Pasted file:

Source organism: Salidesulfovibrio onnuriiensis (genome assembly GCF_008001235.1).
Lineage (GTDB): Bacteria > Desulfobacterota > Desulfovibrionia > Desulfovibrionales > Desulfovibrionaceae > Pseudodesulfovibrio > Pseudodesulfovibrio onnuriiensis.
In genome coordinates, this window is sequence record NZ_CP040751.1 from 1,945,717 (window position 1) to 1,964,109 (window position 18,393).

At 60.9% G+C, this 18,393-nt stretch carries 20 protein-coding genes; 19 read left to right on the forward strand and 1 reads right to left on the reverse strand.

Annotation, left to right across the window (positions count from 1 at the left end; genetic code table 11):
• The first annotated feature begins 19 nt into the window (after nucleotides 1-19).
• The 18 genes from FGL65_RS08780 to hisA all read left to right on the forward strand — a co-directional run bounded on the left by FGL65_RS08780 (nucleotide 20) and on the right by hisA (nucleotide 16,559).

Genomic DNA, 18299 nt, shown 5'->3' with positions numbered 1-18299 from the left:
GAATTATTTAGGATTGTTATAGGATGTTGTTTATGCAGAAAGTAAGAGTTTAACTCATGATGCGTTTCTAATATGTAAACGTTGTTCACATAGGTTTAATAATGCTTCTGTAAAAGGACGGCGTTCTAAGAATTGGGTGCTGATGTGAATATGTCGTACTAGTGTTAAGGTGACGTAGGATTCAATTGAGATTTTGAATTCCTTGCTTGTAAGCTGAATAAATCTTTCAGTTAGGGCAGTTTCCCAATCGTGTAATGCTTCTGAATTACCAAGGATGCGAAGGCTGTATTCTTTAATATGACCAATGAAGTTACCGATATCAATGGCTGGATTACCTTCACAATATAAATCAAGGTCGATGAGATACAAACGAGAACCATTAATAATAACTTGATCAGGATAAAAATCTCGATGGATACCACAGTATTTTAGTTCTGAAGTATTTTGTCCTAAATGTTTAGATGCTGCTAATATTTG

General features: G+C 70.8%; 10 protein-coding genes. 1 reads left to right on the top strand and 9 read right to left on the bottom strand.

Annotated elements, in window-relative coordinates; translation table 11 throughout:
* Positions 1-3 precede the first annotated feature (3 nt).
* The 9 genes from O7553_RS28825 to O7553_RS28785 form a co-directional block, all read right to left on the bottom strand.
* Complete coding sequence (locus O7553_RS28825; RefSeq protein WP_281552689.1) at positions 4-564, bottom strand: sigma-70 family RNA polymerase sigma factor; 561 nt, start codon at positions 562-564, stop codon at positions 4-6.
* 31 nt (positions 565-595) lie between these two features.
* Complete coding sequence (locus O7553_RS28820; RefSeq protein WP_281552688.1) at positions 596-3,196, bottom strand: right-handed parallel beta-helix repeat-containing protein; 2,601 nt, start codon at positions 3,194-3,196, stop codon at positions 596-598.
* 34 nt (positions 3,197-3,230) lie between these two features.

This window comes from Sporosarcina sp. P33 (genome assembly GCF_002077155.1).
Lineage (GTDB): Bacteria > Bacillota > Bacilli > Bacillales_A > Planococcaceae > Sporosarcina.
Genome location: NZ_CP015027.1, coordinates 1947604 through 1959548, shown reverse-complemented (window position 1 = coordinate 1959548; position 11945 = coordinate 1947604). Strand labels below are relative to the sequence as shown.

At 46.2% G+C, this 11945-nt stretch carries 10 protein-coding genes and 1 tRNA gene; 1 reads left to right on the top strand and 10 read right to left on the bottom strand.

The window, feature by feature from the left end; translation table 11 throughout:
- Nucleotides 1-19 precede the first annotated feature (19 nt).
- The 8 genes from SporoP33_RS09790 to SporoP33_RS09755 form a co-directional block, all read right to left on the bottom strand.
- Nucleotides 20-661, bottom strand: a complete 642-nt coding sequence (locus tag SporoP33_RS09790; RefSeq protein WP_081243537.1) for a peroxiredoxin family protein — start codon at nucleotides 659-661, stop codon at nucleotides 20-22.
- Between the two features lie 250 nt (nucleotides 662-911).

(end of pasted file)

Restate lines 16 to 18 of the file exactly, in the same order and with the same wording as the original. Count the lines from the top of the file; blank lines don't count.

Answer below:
* Complete coding sequence (locus O7553_RS28820; RefSeq protein WP_281552688.1) at positions 596-3,196, bottom strand: right-handed parallel beta-helix repeat-containing protein; 2,601 nt, start codon at positions 3,194-3,196, stop codon at positions 596-598.
* 34 nt (positions 3,197-3,230) lie between these two features.

This window comes from Sporosarcina sp. P33 (genome assembly GCF_002077155.1).